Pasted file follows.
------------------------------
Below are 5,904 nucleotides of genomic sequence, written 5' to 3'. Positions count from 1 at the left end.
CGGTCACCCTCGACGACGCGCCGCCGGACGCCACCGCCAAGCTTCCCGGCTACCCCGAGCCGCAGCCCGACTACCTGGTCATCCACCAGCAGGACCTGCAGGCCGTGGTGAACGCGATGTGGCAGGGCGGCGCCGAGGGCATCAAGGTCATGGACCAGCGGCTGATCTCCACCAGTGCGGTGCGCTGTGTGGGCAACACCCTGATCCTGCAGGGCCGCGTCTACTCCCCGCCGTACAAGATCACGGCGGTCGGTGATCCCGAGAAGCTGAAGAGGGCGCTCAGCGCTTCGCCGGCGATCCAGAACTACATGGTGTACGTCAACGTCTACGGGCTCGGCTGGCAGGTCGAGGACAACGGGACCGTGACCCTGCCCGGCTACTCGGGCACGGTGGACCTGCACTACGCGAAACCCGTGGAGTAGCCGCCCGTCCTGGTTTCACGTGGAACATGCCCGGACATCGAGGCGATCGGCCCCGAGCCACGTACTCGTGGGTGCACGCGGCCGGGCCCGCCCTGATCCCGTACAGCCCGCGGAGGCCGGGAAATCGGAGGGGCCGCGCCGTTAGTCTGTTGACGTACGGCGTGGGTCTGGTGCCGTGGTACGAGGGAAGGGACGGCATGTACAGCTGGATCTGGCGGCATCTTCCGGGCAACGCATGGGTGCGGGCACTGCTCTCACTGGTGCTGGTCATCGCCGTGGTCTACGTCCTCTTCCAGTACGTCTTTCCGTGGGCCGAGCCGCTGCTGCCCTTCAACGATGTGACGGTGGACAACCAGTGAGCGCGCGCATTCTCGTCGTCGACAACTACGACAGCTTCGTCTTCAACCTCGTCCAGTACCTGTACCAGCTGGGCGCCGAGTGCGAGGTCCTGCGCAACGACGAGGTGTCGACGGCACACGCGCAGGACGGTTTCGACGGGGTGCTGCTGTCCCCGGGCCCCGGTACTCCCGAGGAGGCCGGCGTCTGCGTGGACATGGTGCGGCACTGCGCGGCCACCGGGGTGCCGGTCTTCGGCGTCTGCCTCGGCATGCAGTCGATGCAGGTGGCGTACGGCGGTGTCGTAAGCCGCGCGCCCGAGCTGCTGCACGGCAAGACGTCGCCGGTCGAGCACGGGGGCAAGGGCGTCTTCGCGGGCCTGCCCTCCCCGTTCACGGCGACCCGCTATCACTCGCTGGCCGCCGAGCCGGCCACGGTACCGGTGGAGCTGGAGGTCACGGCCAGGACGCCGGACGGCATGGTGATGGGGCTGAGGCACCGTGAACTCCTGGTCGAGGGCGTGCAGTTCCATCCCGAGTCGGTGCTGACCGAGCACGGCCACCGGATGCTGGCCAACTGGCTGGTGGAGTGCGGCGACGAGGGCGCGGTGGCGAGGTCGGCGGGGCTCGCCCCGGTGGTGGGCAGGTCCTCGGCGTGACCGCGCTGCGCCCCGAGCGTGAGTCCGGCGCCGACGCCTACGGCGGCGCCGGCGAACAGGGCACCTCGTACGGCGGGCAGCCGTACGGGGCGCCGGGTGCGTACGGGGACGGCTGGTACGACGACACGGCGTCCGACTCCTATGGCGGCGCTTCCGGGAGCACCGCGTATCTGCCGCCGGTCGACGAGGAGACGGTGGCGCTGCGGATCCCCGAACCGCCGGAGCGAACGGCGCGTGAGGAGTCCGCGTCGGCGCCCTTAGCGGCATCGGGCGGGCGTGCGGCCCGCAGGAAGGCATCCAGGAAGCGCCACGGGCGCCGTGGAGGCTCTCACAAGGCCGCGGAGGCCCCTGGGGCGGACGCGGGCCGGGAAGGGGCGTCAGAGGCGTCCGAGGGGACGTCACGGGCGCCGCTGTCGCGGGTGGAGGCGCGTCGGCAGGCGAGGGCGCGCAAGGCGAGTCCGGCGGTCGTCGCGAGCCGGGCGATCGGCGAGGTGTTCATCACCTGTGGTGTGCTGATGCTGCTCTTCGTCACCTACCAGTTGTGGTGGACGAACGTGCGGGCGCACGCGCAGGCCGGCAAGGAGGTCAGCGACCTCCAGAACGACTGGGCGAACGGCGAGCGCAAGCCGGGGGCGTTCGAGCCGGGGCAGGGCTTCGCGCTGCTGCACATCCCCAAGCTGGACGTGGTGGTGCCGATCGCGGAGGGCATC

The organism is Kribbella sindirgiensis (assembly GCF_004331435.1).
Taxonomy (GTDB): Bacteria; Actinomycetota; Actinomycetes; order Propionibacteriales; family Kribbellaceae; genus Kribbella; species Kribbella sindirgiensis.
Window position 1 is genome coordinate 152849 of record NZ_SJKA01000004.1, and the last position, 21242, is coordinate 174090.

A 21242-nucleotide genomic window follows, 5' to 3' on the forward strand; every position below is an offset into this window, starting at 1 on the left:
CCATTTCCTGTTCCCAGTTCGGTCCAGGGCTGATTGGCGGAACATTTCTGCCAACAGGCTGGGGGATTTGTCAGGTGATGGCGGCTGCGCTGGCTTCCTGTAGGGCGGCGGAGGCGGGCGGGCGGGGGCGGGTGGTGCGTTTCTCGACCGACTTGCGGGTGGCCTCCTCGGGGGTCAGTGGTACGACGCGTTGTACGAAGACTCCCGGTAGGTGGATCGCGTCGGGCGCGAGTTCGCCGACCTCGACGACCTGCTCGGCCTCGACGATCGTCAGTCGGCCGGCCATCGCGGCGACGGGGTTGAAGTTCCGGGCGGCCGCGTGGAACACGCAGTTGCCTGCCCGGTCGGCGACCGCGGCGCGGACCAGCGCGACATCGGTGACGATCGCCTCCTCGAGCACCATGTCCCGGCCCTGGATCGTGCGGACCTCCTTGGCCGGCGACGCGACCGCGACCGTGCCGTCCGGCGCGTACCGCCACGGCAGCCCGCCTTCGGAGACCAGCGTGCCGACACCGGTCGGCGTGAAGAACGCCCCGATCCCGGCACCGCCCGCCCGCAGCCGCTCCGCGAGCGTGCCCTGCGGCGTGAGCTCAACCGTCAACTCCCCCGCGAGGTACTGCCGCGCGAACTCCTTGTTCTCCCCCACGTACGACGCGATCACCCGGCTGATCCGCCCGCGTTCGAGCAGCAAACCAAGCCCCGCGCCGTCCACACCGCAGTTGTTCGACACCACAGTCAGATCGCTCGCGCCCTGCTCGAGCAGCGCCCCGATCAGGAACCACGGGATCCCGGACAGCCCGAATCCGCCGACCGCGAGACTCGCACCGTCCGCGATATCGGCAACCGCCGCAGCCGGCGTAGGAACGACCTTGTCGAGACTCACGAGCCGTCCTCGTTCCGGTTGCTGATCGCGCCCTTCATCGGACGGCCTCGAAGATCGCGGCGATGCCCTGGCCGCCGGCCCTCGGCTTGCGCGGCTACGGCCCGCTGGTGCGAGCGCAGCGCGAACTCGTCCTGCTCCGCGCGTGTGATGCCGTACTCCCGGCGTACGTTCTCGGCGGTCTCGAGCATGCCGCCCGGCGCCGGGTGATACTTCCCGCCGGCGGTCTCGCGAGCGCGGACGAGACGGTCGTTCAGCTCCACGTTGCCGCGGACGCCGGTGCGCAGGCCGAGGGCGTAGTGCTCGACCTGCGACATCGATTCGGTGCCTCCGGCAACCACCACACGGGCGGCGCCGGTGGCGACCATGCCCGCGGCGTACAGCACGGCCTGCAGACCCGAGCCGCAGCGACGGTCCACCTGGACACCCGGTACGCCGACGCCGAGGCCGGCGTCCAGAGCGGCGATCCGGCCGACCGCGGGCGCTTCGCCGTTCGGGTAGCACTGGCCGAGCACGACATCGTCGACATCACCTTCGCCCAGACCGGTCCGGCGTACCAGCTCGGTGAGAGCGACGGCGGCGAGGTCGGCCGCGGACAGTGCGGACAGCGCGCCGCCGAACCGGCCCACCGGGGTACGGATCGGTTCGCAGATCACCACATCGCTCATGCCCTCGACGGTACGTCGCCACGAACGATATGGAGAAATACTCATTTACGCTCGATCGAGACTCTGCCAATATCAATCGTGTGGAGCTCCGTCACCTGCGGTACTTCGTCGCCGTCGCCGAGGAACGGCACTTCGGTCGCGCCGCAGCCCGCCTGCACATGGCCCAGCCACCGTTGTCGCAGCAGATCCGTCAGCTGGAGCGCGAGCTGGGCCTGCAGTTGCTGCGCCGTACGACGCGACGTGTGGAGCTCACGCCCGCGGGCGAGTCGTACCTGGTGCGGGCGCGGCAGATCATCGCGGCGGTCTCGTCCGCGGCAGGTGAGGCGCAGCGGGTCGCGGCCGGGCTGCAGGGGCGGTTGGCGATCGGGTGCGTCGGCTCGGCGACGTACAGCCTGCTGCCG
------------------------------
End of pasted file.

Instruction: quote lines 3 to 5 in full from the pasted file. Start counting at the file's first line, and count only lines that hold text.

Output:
The organism is Kribbella sindirgiensis (assembly GCF_004331435.1).
Taxonomy (GTDB): Bacteria; Actinomycetota; Actinomycetes; order Propionibacteriales; family Kribbellaceae; genus Kribbella; species Kribbella sindirgiensis.
Window position 1 is genome coordinate 152849 of record NZ_SJKA01000004.1, and the last position, 21242, is coordinate 174090.